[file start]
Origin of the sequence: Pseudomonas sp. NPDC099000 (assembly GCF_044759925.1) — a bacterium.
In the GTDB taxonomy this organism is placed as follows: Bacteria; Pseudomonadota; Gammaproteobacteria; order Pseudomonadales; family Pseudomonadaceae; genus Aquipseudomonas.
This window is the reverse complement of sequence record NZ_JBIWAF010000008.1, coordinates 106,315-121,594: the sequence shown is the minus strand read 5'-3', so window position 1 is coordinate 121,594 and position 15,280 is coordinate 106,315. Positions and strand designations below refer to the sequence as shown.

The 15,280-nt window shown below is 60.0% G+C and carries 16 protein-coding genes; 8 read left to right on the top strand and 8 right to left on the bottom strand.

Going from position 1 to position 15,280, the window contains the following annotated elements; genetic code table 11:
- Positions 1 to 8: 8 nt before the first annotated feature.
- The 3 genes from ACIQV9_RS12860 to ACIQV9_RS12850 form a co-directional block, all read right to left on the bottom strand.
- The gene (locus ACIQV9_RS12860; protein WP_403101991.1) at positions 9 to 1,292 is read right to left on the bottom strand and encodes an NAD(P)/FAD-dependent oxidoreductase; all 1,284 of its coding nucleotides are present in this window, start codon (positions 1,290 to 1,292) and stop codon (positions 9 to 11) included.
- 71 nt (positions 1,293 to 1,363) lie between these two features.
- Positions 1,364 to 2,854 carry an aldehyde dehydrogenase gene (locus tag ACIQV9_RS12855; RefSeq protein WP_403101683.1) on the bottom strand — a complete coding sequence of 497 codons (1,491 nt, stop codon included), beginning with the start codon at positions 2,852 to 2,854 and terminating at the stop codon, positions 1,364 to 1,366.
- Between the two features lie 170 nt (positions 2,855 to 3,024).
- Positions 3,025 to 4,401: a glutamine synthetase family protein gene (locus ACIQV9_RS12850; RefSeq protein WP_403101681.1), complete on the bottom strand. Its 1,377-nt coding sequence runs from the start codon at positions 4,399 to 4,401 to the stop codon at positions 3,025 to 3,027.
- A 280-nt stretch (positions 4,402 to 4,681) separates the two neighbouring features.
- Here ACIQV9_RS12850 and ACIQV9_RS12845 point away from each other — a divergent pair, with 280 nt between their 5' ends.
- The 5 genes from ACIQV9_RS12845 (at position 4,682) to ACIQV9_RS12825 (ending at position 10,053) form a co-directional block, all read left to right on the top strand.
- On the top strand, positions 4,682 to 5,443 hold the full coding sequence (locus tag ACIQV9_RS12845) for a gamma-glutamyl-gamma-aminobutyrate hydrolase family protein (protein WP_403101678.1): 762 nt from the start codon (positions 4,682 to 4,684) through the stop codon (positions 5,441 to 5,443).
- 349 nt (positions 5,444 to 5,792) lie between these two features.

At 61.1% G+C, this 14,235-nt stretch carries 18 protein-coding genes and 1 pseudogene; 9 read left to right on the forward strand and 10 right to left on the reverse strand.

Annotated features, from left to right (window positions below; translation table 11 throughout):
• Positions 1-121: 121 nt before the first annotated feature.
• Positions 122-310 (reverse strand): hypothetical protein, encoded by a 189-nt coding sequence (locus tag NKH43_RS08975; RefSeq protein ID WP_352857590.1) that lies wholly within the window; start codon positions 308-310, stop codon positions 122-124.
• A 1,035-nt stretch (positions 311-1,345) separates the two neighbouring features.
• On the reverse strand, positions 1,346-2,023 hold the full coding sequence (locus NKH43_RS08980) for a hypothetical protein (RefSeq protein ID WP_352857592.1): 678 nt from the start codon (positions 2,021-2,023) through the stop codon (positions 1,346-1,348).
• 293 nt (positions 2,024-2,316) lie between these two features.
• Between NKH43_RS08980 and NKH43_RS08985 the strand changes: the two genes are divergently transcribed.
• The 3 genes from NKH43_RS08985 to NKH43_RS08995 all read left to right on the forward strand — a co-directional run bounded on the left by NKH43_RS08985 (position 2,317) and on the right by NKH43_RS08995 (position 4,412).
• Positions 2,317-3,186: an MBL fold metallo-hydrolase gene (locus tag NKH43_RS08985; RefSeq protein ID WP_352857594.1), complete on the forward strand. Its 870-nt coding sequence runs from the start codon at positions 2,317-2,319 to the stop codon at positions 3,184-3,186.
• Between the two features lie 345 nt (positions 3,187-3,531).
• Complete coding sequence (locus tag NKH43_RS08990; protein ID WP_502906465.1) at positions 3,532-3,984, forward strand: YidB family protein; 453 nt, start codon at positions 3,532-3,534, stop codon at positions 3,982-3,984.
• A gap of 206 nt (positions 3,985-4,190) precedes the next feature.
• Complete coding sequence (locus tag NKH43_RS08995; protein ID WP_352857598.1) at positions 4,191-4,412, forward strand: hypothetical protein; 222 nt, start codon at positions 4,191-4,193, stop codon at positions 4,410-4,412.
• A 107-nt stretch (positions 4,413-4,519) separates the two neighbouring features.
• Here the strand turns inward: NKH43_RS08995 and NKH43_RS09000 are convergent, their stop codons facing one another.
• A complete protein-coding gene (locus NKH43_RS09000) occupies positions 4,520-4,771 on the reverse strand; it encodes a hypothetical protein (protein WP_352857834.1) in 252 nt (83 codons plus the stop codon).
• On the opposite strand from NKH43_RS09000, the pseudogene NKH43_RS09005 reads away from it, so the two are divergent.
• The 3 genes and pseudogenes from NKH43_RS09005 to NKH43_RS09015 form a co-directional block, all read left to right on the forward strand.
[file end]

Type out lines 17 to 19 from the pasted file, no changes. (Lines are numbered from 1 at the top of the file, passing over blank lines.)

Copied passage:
- 349 nt (positions 5,444 to 5,792) lie between these two features.

At 61.1% G+C, this 14,235-nt stretch carries 18 protein-coding genes and 1 pseudogene; 9 read left to right on the forward strand and 10 right to left on the reverse strand.

Annotated features, from left to right (window positions below; translation table 11 throughout):